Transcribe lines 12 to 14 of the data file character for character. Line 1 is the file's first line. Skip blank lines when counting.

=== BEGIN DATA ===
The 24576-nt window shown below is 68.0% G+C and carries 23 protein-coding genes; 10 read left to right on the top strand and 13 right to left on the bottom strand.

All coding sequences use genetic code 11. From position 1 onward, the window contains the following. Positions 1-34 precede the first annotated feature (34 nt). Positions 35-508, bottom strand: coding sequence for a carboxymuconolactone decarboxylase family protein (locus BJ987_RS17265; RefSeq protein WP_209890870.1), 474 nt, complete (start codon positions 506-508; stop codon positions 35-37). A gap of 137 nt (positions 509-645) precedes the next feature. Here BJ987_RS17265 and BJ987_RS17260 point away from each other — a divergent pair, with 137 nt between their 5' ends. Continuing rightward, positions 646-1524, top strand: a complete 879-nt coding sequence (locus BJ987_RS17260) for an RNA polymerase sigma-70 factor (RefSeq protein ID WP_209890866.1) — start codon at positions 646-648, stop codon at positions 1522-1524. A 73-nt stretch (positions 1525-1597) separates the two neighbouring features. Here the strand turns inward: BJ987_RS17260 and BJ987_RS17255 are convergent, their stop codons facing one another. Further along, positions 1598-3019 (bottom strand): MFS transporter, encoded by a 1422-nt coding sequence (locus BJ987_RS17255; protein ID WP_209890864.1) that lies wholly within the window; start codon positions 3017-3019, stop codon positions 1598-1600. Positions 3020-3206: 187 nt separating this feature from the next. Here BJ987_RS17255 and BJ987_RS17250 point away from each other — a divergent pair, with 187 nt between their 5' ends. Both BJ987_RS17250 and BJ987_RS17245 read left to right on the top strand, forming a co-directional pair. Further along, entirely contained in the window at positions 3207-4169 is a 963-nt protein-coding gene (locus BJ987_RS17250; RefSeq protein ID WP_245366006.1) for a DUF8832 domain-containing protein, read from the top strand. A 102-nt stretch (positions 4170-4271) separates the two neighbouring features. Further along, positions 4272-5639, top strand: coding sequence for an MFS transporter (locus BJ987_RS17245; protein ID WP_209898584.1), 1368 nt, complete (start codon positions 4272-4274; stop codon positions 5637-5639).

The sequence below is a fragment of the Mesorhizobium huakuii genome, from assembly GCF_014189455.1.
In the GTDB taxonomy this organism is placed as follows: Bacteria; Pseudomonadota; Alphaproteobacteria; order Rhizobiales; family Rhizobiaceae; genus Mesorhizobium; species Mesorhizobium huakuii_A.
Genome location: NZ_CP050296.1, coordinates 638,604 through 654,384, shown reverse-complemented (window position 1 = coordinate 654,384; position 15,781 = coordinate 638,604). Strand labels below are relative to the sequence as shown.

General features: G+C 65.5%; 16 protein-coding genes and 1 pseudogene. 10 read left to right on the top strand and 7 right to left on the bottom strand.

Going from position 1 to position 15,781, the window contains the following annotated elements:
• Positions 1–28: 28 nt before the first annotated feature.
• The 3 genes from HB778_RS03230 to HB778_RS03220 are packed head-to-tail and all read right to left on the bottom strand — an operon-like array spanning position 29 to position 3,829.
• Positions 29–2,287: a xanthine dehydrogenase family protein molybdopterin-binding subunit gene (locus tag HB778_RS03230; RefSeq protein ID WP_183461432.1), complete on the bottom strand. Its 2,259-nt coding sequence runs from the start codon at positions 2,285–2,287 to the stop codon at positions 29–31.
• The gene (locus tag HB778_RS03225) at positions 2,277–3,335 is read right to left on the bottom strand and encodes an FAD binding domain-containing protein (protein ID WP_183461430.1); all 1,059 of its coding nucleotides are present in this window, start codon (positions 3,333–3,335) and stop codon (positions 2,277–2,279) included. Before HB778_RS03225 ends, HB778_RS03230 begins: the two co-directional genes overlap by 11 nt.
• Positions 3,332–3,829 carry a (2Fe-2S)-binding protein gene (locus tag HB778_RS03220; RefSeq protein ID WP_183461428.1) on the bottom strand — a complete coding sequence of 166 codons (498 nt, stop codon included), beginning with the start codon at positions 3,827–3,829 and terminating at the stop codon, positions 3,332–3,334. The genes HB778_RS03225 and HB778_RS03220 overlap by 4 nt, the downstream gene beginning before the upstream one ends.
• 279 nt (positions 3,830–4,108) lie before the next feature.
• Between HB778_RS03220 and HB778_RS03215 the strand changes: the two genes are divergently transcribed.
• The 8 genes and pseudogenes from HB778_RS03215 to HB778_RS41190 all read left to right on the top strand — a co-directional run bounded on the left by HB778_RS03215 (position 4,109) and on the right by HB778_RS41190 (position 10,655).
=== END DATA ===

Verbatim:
• Positions 3,332–3,829 carry a (2Fe-2S)-binding protein gene (locus tag HB778_RS03220; RefSeq protein ID WP_183461428.1) on the bottom strand — a complete coding sequence of 166 codons (498 nt, stop codon included), beginning with the start codon at positions 3,827–3,829 and terminating at the stop codon, positions 3,332–3,334. The genes HB778_RS03225 and HB778_RS03220 overlap by 4 nt, the downstream gene beginning before the upstream one ends.
• 279 nt (positions 3,830–4,108) lie before the next feature.
• Between HB778_RS03220 and HB778_RS03215 the strand changes: the two genes are divergently transcribed.